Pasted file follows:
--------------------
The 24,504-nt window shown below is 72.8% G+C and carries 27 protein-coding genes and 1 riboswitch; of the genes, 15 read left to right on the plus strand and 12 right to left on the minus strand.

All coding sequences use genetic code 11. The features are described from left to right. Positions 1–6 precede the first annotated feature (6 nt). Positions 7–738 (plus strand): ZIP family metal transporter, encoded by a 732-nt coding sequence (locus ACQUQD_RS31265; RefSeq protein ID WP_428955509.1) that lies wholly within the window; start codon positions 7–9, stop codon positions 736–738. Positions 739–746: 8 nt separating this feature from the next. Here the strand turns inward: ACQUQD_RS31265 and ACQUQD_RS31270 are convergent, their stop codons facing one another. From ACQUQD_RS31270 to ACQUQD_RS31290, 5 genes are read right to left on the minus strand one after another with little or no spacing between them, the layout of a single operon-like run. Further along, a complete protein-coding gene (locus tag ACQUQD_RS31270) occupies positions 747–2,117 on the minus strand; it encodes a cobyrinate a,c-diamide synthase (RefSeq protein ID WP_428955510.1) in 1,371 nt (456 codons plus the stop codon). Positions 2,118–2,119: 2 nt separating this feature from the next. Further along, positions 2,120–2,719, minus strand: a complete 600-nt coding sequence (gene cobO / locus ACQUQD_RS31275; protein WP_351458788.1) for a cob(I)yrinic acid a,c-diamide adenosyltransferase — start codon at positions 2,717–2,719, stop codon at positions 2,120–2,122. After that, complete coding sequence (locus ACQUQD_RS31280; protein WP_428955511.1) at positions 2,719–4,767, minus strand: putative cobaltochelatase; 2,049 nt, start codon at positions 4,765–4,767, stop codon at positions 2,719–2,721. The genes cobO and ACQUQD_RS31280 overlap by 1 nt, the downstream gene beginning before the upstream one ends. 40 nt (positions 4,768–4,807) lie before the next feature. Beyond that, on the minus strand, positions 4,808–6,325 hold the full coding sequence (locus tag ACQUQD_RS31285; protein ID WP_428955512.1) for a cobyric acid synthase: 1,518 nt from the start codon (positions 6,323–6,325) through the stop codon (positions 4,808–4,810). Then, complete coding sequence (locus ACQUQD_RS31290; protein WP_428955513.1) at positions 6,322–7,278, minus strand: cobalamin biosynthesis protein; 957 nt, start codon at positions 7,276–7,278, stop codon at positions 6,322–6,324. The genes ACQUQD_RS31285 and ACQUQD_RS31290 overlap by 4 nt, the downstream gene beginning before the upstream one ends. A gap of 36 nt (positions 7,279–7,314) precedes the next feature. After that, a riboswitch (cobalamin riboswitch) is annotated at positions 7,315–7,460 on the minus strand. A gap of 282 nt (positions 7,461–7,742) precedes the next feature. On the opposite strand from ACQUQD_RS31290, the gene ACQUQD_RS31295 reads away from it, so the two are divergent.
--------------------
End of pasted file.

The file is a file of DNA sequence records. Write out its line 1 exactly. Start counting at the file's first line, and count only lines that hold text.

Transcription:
The 24,504-nt window shown below is 72.8% G+C and carries 27 protein-coding genes and 1 riboswitch; of the genes, 15 read left to right on the plus strand and 12 right to left on the minus strand.